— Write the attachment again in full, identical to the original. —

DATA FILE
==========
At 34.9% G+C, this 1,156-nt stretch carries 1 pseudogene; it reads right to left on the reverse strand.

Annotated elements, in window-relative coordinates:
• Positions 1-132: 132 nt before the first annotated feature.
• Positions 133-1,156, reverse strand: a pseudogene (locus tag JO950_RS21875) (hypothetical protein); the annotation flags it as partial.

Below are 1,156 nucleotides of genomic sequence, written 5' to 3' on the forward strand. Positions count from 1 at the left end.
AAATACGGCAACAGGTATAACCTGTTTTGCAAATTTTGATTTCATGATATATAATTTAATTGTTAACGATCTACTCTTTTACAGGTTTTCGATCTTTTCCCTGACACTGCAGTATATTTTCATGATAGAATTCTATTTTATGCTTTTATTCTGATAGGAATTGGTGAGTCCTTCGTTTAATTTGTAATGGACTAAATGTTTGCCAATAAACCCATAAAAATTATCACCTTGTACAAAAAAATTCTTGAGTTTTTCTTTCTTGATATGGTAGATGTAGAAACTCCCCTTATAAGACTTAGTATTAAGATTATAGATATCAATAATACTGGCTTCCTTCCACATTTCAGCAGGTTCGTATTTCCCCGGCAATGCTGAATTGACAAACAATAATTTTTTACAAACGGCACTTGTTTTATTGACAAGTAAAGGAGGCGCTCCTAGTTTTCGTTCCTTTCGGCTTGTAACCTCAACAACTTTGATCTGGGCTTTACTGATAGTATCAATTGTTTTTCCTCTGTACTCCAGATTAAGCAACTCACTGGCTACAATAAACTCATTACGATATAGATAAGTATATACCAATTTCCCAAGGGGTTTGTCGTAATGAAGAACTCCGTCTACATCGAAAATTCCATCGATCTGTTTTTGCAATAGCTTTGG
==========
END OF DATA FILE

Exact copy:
At 34.9% G+C, this 1,156-nt stretch carries 1 pseudogene; it reads right to left on the reverse strand.

Annotated elements, in window-relative coordinates:
• Positions 1-132: 132 nt before the first annotated feature.
• Positions 133-1,156, reverse strand: a pseudogene (locus tag JO950_RS21875) (hypothetical protein); the annotation flags it as partial.

Below are 1,156 nucleotides of genomic sequence, written 5' to 3' on the forward strand. Positions count from 1 at the left end.
AAATACGGCAACAGGTATAACCTGTTTTGCAAATTTTGATTTCATGATATATAATTTAATTGTTAACGATCTACTCTTTTACAGGTTTTCGATCTTTTCCCTGACACTGCAGTATATTTTCATGATAGAATTCTATTTTATGCTTTTATTCTGATAGGAATTGGTGAGTCCTTCGTTTAATTTGTAATGGACTAAATGTTTGCCAATAAACCCATAAAAATTATCACCTTGTACAAAAAAATTCTTGAGTTTTTCTTTCTTGATATGGTAGATGTAGAAACTCCCCTTATAAGACTTAGTATTAAGATTATAGATATCAATAATACTGGCTTCCTTCCACATTTCAGCAGGTTCGTATTTCCCCGGCAATGCTGAATTGACAAACAATAATTTTTTACAAACGGCACTTGTTTTATTGACAAGTAAAGGAGGCGCTCCTAGTTTTCGTTCCTTTCGGCTTGTAACCTCAACAACTTTGATCTGGGCTTTACTGATAGTATCAATTGTTTTTCCTCTGTACTCCAGATTAAGCAACTCACTGGCTACAATAAACTCATTACGATATAGATAAGTATATACCAATTTCCCAAGGGGTTTGTCGTAATGAAGAACTCCGTCTACATCGAAAATTCCATCGATCTGTTTTTGCAATAGCTTTGG